The notion that projects such as highways and waterways will improve the plight of the Amazonian poor is quite farfetched.  These projects are primarily designed for transporting commodities such as soybeans, which are grown by wealthy agribusiness operations and generate little employment (Fearnside 2001a).  For example, in Maranhão an average of 167 ha of soybeans are needed to create one job according to a survey by EMBRAPA, the Brazilian Enterprise for Agriculture and Ranching Research (Carvalho 1999).  Soybeans are often being produced in former savannas, and are transported on highways, waterways, and railways through the forest areas.  In the forest areas themselves cattle ranching is the major land use that quickly dominates the landscape in areas that have been opened to transportation.  Ranching benefits a wealthy elite and provides minimal employment (Fearnside 2001c).  In the case of logging, the employment generated is likely to be temporary because most logging in Amazonia today is unsustainable (Cotton and Romine 1999).


Much of the infrastructure is justified by export of soybeans, a crop with minimal social benefits (Fearnside 2001a).  Constructing a massive infrastructure network to support soybean growing is difficult to imagine as coming under the rubric of “sustainable development.”




Avança Brasil offers multiple lessons for improvement of Brazil’s environmental licensing system.  Strengthening the system requires not only that reports be unbiased and complete, but also that they enter the decision-making process before the real decisions on infrastructure priorities have already been made.  The Avança Brasil plan elevates a list of construction projects to national priorities before potential impacts have been identified and the plans have been discussed by society (or even by government ministries other than the Ministry of Planning).  The role of environmental licensing is inherently small when it is done as a formality just before actual construction begins—that is, after projects have been announced, funds raised, bids solicited, and construction contracts signed.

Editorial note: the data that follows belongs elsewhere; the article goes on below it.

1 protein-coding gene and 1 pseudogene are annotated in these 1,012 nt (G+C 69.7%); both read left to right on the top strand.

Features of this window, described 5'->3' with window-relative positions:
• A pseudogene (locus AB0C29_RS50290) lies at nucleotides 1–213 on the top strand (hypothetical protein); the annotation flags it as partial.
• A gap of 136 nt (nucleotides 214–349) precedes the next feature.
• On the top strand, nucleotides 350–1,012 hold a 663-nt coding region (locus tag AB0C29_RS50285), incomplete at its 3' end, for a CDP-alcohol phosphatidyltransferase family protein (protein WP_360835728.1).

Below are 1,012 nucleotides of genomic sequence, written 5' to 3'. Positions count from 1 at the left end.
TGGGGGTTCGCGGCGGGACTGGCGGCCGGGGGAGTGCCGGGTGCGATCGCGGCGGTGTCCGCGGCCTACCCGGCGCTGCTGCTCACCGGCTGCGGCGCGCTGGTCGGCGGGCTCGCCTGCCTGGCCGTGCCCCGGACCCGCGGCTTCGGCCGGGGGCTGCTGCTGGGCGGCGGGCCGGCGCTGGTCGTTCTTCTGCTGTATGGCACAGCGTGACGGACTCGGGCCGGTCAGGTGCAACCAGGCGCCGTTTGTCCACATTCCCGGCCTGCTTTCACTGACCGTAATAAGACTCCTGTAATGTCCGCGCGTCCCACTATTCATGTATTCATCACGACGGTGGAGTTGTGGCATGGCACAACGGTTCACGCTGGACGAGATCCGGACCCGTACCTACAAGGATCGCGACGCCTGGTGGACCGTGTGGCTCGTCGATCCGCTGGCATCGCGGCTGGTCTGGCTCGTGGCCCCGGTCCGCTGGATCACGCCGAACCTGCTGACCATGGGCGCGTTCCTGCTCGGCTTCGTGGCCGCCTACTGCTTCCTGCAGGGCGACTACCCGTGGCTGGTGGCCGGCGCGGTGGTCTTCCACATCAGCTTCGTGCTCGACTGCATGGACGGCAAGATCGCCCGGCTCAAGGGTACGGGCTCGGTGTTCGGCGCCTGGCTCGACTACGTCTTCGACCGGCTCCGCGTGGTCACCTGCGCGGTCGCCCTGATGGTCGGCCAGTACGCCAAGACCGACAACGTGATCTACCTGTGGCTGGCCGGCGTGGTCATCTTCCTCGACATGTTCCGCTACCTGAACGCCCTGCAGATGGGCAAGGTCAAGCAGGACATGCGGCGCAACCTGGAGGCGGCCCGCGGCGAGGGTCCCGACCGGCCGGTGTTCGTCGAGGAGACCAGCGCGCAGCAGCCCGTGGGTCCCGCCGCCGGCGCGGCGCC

The studies themselves could be improved in various ways.  Broadening them to include the “dragging effect” of economic activity stimulated by the infrastructure is essential.  It is impressive that no estimates of the deforestation impact of the proposed infrastructure were generated either as a part of the planning process for Avança Brasil or as a part of the environmental impact assessment process for the individual projects.  The two available studies (Nepstad and others 2000, Laurance and others 2001a) were produced independent of these processes and after Avança Brasil was underway.


Studies are needed that assess the impact of interrelated sets of projects, as in river basin development, before individual projects are approved.  The Xingu Dams illustrate the danger of unleashing chains of events that are much more damaging than the initial projects.  For each project, a full suite of alternatives needs to be analyzed—broadly interpreted to include other forms of addressing the social objectives of the projects.  The debate over the Urucu-Porto Velho gas pipeline, mentioned earlier, makes this clear.